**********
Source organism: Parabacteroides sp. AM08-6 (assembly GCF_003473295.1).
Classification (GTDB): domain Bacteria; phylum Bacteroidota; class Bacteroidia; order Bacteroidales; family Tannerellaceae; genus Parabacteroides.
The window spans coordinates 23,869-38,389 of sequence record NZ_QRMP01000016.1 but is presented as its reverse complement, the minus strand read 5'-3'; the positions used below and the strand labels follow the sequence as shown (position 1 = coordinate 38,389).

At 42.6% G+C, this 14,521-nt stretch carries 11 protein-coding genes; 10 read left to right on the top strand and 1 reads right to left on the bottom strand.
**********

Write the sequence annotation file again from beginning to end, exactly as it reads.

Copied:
Source organism: Parabacteroides sp. AM08-6 (assembly GCF_003473295.1).
Classification (GTDB): domain Bacteria; phylum Bacteroidota; class Bacteroidia; order Bacteroidales; family Tannerellaceae; genus Parabacteroides.
The window spans coordinates 23,869-38,389 of sequence record NZ_QRMP01000016.1 but is presented as its reverse complement, the minus strand read 5'-3'; the positions used below and the strand labels follow the sequence as shown (position 1 = coordinate 38,389).

At 42.6% G+C, this 14,521-nt stretch carries 11 protein-coding genes; 10 read left to right on the top strand and 1 reads right to left on the bottom strand.